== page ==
Analyzing the content is all fine and dandy, but we know good content doesn’t always get views.
“Build it and they will come” doesn’t really work how we think it does.
So is there another aspect that helped with the virality?
Yup, there is. And here is what I believe “started” the fire:
3) I actively shared the article to sites who would get value from it. Because if I hadn’t, my article would have most likely been pretty ignored.
I know this to be true because 80% of traffic initially came from external sources.
And then things started being shared after I started posting links there myself.
How to share your article for viral growth
Here are the two resources I mostly used:
The idea is this:
Always concentrate where you think your article gives value.
You’re not randomly sharing everywhere. You’re focused and thinking about others and what they might value.
And in social media (like Facebook and Reddit) you try to “earn” your right to post your articles by engaging often. And even then, only post them if it’s of value. (Reddit has a 9:1 rule where for every 9 posts you make on others content, 1 can be talking about yours.)
I also made sure to reformat how I presented the link for each platform. (So on some platforms, it was shared as “3 techniques to create professional landing pages”. Less clickbait-y)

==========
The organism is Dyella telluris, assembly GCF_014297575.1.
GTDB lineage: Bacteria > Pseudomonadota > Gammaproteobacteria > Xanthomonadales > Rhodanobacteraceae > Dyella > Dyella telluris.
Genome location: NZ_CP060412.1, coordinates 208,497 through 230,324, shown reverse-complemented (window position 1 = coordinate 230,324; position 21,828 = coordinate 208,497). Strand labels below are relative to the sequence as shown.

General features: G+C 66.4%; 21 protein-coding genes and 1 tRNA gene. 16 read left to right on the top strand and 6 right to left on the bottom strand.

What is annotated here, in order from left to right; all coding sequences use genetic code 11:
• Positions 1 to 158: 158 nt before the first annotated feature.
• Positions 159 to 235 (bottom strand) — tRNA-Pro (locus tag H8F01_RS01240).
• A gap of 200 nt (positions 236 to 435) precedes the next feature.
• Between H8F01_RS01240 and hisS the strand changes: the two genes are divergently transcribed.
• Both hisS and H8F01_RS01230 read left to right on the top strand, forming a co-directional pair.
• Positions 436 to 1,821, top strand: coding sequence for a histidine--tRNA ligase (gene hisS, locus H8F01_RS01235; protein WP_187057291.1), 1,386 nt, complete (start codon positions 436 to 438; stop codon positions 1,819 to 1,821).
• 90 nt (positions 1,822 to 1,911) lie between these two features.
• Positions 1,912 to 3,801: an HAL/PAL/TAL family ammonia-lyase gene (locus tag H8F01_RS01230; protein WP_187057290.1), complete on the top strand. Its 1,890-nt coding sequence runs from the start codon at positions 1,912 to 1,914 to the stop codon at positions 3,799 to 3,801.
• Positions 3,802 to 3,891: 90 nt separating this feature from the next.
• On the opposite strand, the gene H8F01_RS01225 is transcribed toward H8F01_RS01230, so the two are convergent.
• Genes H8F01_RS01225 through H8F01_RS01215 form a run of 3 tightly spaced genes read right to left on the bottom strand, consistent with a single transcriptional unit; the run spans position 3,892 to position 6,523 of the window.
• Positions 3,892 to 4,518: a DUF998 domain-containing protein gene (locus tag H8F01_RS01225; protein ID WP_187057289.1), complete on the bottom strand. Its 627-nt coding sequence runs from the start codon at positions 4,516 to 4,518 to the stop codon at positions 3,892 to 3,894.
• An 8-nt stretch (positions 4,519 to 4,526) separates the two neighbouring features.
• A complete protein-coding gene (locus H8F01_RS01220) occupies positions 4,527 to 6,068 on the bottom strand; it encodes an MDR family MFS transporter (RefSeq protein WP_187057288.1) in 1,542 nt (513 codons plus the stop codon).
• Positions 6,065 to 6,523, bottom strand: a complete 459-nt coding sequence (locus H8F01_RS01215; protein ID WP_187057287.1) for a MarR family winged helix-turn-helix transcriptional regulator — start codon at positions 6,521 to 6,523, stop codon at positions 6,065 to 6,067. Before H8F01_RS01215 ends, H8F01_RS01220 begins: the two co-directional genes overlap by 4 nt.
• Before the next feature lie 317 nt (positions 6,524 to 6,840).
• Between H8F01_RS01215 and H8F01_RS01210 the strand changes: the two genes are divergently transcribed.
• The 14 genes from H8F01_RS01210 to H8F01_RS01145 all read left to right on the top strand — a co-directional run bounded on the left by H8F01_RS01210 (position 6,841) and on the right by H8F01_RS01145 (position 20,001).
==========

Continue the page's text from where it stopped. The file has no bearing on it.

As for the second article on amplification that I mentioned, the idea is to try and create content that other people will want to share.
You don’t only optimize for your audience.
You optimize for the “amplifiers” as well.
That’s at least the attempt I gave when I chose that particular topic.
The rest of the viral reasons, I’d chalk up to random luck and the article being well linked and easy to scan through. (It was essentially a big list with lots of images and bullet points all over).
Now let’s move on to another interesting topic that goes along with viral articles — lead gen.
How the article helped with push for a 24% conversion rate Landing Page.
While I won’t go too into what makes a good landing page (squeeze page in this case), I do want to make a few things clear about what tends to affect these numbers.
So here’s a quick summary:
Conversion rates on these types of pages are (usually) based on:
- The intent of users coming into a page,